Length of prostate biopsies is not necessarily compromised by pooling multiple cores in one paraffin block: an observational study.

Tolonen TT, Isola J, Kaipia A, Riikonen J, Koivusalo L, Huovinen S, Laurila M, Porre S, Tirkkonen M, Kujala P - BMC Clin Pathol (2015)

Biopsy protocol for 12 individually submitted site-designated biopsy cores.
© Copyright Policy - open-access
Related In: Results  -  Collection

License 1 - License 2
Show All Figures
getmorefigures.php?uid=PMC4373419&req=5

Fig2: Biopsy protocol for 12 individually submitted site-designated biopsy cores.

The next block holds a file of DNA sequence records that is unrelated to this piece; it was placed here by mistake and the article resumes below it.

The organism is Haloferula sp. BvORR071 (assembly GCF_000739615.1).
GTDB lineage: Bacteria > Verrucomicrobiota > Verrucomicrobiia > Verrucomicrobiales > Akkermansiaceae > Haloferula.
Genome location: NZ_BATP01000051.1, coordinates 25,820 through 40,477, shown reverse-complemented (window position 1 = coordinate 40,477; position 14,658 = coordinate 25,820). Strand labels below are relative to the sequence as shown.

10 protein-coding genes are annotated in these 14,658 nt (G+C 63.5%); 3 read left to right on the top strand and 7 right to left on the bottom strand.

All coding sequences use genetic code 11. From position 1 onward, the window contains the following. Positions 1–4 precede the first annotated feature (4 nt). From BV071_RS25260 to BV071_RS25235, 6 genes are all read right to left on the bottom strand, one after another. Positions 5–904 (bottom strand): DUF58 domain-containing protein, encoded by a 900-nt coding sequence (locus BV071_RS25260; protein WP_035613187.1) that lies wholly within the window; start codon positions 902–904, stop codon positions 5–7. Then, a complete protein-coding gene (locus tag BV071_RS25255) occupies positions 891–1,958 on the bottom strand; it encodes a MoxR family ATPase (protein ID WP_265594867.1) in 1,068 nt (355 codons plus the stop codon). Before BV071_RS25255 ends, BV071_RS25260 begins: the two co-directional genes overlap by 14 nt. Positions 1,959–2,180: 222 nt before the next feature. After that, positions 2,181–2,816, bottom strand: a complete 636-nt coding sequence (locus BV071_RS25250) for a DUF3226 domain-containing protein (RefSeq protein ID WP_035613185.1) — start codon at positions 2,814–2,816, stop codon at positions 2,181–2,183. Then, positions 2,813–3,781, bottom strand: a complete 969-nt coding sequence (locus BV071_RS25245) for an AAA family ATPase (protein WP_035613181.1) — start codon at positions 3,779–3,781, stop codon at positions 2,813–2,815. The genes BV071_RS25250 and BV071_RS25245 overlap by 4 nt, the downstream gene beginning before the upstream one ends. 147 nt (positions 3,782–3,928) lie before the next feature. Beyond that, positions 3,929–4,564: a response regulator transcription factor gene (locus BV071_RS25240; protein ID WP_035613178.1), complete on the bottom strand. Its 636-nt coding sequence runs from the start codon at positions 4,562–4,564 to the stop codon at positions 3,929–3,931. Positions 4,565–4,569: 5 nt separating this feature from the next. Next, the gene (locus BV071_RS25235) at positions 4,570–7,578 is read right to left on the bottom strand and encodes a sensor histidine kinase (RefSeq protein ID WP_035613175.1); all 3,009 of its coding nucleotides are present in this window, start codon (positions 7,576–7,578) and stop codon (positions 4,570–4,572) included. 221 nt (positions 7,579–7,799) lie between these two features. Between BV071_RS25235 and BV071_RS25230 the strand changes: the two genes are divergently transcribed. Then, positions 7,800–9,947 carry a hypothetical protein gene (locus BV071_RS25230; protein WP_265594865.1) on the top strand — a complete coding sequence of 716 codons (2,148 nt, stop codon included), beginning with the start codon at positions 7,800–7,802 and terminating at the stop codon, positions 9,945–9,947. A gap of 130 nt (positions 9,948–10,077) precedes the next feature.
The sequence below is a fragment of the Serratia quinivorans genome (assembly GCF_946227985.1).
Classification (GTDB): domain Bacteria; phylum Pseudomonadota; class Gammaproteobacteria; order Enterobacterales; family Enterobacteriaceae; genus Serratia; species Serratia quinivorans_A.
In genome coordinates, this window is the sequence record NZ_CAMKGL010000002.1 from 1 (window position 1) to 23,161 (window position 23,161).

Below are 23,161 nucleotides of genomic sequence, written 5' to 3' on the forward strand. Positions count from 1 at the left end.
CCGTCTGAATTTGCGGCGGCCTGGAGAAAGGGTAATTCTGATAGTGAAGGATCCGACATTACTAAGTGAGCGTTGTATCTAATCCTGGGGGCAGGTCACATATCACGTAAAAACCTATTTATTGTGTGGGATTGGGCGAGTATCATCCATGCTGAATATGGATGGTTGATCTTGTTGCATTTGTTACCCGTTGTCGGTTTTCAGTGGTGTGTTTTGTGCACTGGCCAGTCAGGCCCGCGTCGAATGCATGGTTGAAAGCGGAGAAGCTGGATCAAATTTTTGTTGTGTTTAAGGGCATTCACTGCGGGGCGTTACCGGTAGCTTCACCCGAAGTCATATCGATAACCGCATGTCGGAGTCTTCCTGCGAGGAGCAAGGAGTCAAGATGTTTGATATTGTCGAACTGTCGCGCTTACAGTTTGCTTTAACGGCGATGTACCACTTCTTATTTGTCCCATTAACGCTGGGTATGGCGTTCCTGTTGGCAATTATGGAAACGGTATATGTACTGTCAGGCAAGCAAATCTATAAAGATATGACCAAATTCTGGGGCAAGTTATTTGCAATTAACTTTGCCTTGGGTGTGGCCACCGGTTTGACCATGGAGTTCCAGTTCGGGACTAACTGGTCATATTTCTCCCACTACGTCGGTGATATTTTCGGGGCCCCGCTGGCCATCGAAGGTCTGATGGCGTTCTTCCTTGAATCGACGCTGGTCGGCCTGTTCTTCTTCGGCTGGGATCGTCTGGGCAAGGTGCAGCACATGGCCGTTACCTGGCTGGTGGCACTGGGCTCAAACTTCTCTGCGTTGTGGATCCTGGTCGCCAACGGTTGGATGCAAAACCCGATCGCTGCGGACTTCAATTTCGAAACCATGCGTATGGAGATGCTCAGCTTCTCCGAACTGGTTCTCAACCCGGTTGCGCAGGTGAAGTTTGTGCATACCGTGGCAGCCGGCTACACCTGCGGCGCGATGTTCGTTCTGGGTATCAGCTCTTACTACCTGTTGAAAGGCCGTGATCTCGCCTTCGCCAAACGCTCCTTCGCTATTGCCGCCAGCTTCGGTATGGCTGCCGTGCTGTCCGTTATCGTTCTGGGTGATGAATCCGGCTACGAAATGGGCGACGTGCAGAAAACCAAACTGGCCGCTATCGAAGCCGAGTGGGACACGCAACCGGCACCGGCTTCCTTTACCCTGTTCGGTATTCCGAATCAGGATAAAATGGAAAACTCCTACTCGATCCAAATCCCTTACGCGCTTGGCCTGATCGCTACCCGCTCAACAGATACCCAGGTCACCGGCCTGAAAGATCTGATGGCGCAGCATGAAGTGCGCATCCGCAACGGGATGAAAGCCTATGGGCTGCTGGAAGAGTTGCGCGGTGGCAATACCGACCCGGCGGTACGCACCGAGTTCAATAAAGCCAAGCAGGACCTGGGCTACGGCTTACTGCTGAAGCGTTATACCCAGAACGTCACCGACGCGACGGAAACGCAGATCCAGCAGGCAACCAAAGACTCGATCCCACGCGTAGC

Mentions: The lengths of the biopsy cores were collected from pathology reports. For individually processed biopsies, the lengths were reported for each biopsy core in millimeters. The 12 loci of individual biopsies were standardized as follows: 1–3 were right lateral base, mid and apex, 4–6 were right medial base, mid and apex, 7–9 were left lateral base, mid and apex, and 10–12 were left medial base, mid and apex, respectively. The current scheme for site-specific needle biopsies in the TAUH district is presented in Figure 2. In the case of multiple biopsies per paraffin block, the information regarding the number of biopsies in the block and the total length of the biopsies in millimeters was required. Separately submitted additional cores targeting a region of palpable resistance were excluded from the length measurements but were included in the cancer detection rate. The length of the core and the possible length of the cancerous tissue were measured from hematoxylin-eosin (H&E) -stained slides either under a light microscope as multiples of 4x/10x objectives visual field diameter or by a liner, depending on the extent of the cancer. According to our standardized protocol, extraprostatic tissue was subtracted from the total core length to obtain the most accurate percentage of cancer. Tissue was considered extraprostatic when containing obvious fat or loose mesenchymal tissue that was distinct from the (pseudo)capsule. For cancerous prostates, a standardized scoring table was applied. The recorded parameters included primary and secondary Gleason patterns, the number of positive cores/total number of cores, cancer length/total length, the percentage of cancer, high grade prostatic intraepithelial neoplasia, and perineural invasion. The microscopic appearance of slides with individually embedded and pooled biopsies are represented in Figure 3.Figure 2